In this method, the number of representable symbols can be increased by increasing the number of maximum strokes. But excessive stroke number deteriorates input speed, and some combination of diffrent strokes disturb the input rhythm. Therefore, FingeRing uses two-stroke chord sequences which can be input as quickly as one-stroke chord patterns. In addition, chord sequences of more than three strokes can be used for key-macros, special commands and passwords.

Typing speed evaluation

Experiments were conducted to select the usable chord sequences by using a wired version of FingeRing. Subjects typed displayed chord sequences as quickly as possible. One chord sequence was displayed in each trial. In order to remove reading and understanding time of each displayed chord sequence, and to maintain a constant finger placement at the start of each trial, the time between start chord ([11111]) typed by subject and the end of displayed chord sequence, was measured with a resolution of 1msec. 212 chord sequences were tested to each subject; the set contained all the 31 patterns that can be represented by one-stroke combinations, and all the 181 patterns that can be represented by two-stroke combinations where the same finger is not used consecutively. The chord sequences were displayed at random, and the trials iterated until at least one correct typing sequence was obtained for each of the 212 chord sequences. Data was collected only for trials resulting in correct typing, which means the order of the finger-tip typing agreed with the displayed chord sequence.

The finger-tip typing surface used in the experiment was a desk covered with a thin urethane sheet (5mm); this stiffness is intermediate between "Hard" and "Soft" surface as previously described. Total number of subjects was 10 and all had experience in QWERTY style computer keyboard operation. As a result of a brief experiment, a significant difference was observed between subjects who have experience in playing musical keyboards (piano group) and those who have no experience (non-piano group). Therefore, collected data was split into two groups; piano and non-piano group.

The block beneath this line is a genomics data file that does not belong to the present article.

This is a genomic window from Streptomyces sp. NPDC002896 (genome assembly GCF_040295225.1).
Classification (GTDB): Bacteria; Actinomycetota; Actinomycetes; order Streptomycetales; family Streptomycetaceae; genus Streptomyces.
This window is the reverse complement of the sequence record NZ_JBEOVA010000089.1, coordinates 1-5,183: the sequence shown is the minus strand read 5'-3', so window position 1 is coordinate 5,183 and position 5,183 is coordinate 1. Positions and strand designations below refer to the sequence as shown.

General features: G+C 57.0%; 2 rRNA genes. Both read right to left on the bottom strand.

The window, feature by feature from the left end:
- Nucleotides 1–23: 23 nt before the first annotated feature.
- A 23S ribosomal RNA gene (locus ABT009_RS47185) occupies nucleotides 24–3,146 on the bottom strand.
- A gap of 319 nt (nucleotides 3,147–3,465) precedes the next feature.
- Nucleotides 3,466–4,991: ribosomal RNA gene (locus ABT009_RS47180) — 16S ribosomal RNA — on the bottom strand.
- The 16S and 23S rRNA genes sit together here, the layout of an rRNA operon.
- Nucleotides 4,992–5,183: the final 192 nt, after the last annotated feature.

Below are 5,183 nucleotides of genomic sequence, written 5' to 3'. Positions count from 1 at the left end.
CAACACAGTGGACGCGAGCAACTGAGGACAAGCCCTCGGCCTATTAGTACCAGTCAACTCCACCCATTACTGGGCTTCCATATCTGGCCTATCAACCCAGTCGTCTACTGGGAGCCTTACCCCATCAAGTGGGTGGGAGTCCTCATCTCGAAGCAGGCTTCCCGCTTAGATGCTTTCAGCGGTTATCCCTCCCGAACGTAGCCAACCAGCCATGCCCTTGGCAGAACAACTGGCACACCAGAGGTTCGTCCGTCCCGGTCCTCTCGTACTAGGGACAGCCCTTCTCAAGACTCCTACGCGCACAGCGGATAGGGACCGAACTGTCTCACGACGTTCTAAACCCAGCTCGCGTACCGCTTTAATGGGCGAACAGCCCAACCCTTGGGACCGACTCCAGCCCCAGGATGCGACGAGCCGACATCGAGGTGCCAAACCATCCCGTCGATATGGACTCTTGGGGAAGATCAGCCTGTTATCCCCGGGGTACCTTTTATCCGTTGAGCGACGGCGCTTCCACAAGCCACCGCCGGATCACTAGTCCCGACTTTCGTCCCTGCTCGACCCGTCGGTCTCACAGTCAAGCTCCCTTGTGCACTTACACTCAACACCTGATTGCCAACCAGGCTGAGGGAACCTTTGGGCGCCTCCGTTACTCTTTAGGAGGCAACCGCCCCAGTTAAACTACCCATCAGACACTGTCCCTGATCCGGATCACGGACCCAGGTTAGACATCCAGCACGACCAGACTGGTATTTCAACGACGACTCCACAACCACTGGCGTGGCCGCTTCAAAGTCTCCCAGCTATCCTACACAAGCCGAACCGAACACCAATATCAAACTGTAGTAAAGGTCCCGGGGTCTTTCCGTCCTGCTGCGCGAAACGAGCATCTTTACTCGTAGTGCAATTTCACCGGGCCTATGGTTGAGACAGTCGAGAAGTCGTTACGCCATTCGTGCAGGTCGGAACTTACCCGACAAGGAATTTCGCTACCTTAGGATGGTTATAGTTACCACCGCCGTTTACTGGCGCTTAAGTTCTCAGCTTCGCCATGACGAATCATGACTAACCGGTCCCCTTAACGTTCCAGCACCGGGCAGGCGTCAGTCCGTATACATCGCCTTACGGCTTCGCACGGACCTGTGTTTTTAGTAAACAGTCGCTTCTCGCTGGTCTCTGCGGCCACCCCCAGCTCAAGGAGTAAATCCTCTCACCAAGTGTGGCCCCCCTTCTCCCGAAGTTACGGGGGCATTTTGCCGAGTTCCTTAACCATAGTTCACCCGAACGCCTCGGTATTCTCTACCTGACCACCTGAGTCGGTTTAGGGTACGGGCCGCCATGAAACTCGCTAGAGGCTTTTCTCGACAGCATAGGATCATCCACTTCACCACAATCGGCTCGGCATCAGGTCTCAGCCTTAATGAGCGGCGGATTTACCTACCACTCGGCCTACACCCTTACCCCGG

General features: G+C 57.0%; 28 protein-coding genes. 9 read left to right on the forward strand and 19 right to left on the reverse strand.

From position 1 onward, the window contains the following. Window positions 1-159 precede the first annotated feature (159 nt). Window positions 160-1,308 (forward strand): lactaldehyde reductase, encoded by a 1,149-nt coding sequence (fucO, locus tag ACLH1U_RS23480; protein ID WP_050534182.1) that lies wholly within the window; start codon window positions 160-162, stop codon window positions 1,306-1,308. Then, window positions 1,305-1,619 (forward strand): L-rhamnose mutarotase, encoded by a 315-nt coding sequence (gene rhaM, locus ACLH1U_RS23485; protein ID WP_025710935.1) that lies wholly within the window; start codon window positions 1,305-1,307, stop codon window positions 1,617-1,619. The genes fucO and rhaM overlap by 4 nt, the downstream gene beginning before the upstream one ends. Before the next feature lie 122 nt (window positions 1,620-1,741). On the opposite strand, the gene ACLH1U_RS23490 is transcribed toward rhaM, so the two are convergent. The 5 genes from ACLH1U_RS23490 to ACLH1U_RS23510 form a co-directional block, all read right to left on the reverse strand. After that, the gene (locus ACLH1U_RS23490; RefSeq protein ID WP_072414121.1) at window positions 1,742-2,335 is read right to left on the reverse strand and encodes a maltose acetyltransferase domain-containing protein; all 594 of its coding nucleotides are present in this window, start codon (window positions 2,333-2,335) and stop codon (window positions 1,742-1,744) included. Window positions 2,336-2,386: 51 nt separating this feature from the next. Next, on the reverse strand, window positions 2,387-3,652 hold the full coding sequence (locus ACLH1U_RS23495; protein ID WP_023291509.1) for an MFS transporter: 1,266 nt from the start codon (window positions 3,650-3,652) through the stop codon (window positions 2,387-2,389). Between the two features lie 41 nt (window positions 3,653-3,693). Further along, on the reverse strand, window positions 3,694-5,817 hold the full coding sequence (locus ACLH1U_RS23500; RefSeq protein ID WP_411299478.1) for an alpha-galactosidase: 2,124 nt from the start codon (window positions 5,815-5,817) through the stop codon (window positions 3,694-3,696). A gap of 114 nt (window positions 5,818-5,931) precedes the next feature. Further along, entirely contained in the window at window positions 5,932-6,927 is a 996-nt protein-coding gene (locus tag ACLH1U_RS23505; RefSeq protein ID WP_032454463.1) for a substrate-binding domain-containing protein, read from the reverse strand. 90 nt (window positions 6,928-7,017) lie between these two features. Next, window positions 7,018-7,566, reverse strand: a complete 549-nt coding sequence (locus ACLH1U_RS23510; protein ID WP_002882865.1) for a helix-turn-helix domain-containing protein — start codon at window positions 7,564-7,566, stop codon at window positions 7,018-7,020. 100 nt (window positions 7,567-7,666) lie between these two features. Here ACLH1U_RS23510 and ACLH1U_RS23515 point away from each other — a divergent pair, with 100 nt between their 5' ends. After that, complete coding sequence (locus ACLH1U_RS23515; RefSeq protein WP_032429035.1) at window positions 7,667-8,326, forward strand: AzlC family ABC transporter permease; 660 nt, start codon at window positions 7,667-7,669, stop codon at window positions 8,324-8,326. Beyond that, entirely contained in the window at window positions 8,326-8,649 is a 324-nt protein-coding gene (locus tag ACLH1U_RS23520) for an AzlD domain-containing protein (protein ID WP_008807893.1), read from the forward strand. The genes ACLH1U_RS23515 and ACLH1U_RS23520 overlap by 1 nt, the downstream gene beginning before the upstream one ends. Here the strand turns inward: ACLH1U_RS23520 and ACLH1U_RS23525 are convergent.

Figure 9 shows the average input time for each chord sequence for the non-piano group. It is seen from the slope of the curve that the chord sequence set can be divided into 3 categories. The categories are numbered 1, 2, and 3 starting with the shorter input time. Input time of a chord sequence is considered to reflect the difficulty of typing that sequence. In other words, category 1 offers easiest typing. Table 2 shows the chord sequences and average input times for categories 1 and 2. One-stroke chord patterns belonging to category 3 are also shown in Table 2. In selecting the chord sequences to be used, category 1 is used first. If there are still more symbols are needed, category 2 chord sequences are assigned. Chord sequences of category 3 should be avoided even if one-stroke typing is used. In the non-piano group, only 2 orderly typing sequences appear in category 2 (indicated by bold-face characters).

Figure 9
Figure 9: Distribution of typing speed (non-piano group).
Chord sequences can be divided into 3 categories.

Table 2
Table 2: Chord sequences and average input time (non-piano group).
The effectiveness of orderly typing is less for the non-piano group.
Figure 10 shows the average input time of the piano group for each chord sequence. The chord sequences can be divided into 3 categories, as in the non-piano group. Table 3 shows the chord sequences in category 1 and 2, together with the corresponding average input time. The one-stroke chord patterns belonging to category 3 are also shown in Table 3. It is seen from the table that a large number of orderly typing sequences are included in categories 1 and 2 (indicated by bold-face characters).